Judgment:

Lentin, J.

1. This appeal has been filed against the judgment and order dated 16th April 1975 passed by the learned 2nd Joint Civil Judge, Senior Division, Poona, returning to the petitioner, who is the appellant before us, her application for letters of administration together with all documents, for presentation to the District Judge, Poona, under Section 288 of the Indian Succession Act, 1925.

2. On 6th October 1973, one D. A. Thakersey died intestate at Poona, leaving a large estate. His widow, namely the appellant, filed Application No. (146 of 1974) 376 of 1974 for letters of administration in the Court of the learned District Judge at Poona. This application was ordered to be registered on 20th June 1974. On 24th June 1974, the learned District Judge transferred the matter for disposal to the Court of the learned Civil Judge, Senior Division, Poona. Thereafter, the deceased's mother, one Manekbai, who is the respondent before us, filed a caveat, the contents whereof are not material for the purpose of this judgment. She also challenged the jurisdiction of the learned Civil Judge, Senior Division, Poona to hear and decide the application, on the ground that the latter was merely the District Judge's delegate and the matter having become a contentious one, by reason of the filing of the caveat, the learned Civil Judge, Senior Division, was liable to return the application for presentation to the Court of the learned District Judge, under Section 288 of the Indian Succession Act, 1925. This contention of the respondent found favour with the learned Joint Civil Judge, Senior Division, Poona, who by her judgment and order dated 16th April 1975, ordered the application and documents to be returned to the appellant for presentation to the District Judge, Poona, Hence the present appeal.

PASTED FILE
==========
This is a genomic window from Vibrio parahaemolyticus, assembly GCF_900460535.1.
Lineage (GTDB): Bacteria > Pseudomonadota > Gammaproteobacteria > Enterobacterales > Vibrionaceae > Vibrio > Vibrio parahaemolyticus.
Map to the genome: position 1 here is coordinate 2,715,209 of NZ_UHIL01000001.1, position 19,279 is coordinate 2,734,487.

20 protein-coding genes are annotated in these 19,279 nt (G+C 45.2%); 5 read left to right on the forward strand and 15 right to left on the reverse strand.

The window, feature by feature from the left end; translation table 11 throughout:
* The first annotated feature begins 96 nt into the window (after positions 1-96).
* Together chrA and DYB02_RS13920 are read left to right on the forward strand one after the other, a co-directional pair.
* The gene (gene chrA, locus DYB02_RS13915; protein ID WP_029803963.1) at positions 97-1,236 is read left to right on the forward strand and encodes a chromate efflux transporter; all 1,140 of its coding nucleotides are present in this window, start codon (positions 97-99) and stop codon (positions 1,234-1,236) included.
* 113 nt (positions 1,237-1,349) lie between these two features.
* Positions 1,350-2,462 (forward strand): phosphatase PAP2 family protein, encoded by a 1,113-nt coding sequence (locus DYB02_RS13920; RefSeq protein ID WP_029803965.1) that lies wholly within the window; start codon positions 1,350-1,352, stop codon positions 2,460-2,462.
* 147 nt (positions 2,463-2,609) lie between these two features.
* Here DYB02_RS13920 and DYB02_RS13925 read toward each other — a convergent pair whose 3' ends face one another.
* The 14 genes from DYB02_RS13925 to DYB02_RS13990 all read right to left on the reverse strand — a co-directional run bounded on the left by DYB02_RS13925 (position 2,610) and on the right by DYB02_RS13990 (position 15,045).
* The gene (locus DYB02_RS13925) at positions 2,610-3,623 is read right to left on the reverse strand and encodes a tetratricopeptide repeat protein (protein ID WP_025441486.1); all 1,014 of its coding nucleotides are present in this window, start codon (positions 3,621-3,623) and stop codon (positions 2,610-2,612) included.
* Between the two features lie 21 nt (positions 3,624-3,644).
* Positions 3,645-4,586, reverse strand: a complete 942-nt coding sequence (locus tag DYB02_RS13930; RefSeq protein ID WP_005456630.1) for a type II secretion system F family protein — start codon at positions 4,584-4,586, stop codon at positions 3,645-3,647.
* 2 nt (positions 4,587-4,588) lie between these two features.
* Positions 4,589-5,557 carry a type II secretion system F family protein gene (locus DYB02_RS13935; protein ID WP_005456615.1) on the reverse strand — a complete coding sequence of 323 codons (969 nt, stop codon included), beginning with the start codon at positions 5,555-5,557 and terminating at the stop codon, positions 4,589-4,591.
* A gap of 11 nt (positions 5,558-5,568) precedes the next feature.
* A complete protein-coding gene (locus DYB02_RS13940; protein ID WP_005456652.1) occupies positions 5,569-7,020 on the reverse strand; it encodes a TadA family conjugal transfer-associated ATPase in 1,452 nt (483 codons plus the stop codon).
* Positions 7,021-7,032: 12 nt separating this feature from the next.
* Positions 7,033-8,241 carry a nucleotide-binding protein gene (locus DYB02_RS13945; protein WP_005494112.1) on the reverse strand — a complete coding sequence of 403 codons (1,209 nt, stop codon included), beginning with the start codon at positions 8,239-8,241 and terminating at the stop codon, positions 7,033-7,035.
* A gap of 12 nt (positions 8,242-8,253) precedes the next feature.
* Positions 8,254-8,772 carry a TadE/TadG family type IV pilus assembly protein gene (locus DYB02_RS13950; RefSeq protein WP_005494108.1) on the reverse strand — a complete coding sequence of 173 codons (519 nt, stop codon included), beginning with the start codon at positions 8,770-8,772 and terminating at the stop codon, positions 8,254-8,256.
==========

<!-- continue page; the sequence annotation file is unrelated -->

3. In challenging the correctness of the impugned judgment and order, it was contended by Mr. Agarwal, the learned Counsel appearing on behalf of the appellant, that the learned Joint Civil Judge, Senior Division, Poona, misconstrued the provisions of Section 288 of the Indian Succession Act, as also that there was some misappreciation on her part as to her own powers to hear and decide the matter. Mr. Agarwal urged that the learned Joint Civil Judge, Senior Division, was not the District Judge's delegate and that she, viz. the former, had jurisdiction to hear and decide the application, irrespective of the fact that the same had become contentious by reason of the filing of the caveat by the respondent.